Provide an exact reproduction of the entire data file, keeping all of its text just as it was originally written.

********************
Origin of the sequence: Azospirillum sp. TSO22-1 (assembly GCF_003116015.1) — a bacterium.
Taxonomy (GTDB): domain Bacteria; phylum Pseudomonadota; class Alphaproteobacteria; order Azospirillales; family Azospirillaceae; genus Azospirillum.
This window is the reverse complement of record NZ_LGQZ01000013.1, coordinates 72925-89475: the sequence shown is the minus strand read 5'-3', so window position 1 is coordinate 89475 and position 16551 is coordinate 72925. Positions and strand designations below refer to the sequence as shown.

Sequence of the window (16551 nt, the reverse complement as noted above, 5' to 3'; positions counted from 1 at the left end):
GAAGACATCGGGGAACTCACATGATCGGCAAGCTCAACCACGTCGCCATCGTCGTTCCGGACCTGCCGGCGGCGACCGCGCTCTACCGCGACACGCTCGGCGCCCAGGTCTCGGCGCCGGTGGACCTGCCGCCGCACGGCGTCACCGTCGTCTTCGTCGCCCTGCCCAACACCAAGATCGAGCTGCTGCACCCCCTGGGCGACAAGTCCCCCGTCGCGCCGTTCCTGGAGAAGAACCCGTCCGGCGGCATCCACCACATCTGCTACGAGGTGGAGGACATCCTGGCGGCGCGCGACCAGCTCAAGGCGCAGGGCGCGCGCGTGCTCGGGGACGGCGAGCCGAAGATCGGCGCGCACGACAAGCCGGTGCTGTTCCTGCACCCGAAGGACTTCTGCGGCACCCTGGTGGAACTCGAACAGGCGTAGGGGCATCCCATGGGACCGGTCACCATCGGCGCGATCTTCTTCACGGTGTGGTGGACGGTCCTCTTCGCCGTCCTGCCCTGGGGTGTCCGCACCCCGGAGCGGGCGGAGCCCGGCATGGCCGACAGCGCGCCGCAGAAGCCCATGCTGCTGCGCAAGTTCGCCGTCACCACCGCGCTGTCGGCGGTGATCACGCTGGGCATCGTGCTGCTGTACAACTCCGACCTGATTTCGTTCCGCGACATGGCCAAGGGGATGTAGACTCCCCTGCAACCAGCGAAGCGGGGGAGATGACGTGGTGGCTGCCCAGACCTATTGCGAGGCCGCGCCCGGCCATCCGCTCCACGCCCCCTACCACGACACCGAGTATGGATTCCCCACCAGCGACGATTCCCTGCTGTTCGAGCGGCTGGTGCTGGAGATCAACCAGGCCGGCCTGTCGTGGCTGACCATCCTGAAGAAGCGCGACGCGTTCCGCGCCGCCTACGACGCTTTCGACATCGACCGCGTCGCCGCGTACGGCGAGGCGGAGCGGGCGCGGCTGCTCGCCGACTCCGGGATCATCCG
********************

Origin of the sequence: Azospirillum sp. TSO22-1 (assembly GCF_003116015.1) — a bacterium.
Taxonomy (GTDB): domain Bacteria; phylum Pseudomonadota; class Alphaproteobacteria; order Azospirillales; family Azospirillaceae; genus Azospirillum.
This window is the reverse complement of record NZ_LGQZ01000013.1, coordinates 72925-89475: the sequence shown is the minus strand read 5'-3', so window position 1 is coordinate 89475 and position 16551 is coordinate 72925. Positions and strand designations below refer to the sequence as shown.

Sequence of the window (16551 nt, the reverse complement as noted above, 5' to 3'; positions counted from 1 at the left end):
GAAGACATCGGGGAACTCACATGATCGGCAAGCTCAACCACGTCGCCATCGTCGTTCCGGACCTGCCGGCGGCGACCGCGCTCTACCGCGACACGCTCGGCGCCCAGGTCTCGGCGCCGGTGGACCTGCCGCCGCACGGCGTCACCGTCGTCTTCGTCGCCCTGCCCAACACCAAGATCGAGCTGCTGCACCCCCTGGGCGACAAGTCCCCCGTCGCGCCGTTCCTGGAGAAGAACCCGTCCGGCGGCATCCACCACATCTGCTACGAGGTGGAGGACATCCTGGCGGCGCGCGACCAGCTCAAGGCGCAGGGCGCGCGCGTGCTCGGGGACGGCGAGCCGAAGATCGGCGCGCACGACAAGCCGGTGCTGTTCCTGCACCCGAAGGACTTCTGCGGCACCCTGGTGGAACTCGAACAGGCGTAGGGGCATCCCATGGGACCGGTCACCATCGGCGCGATCTTCTTCACGGTGTGGTGGACGGTCCTCTTCGCCGTCCTGCCCTGGGGTGTCCGCACCCCGGAGCGGGCGGAGCCCGGCATGGCCGACAGCGCGCCGCAGAAGCCCATGCTGCTGCGCAAGTTCGCCGTCACCACCGCGCTGTCGGCGGTGATCACGCTGGGCATCGTGCTGCTGTACAACTCCGACCTGATTTCGTTCCGCGACATGGCCAAGGGGATGTAGACTCCCCTGCAACCAGCGAAGCGGGGGAGATGACGTGGTGGCTGCCCAGACCTATTGCGAGGCCGCGCCCGGCCATCCGCTCCACGCCCCCTACCACGACACCGAGTATGGATTCCCCACCAGCGACGATTCCCTGCTGTTCGAGCGGCTGGTGCTGGAGATCAACCAGGCCGGCCTGTCGTGGCTGACCATCCTGAAGAAGCGCGACGCGTTCCGCGCCGCCTACGACGCTTTCGACATCGACCGCGTCGCCGCGTACGGCGAGGCGGAGCGGGCGCGGCTGCTCGCCGACTCCGGGATCATCCG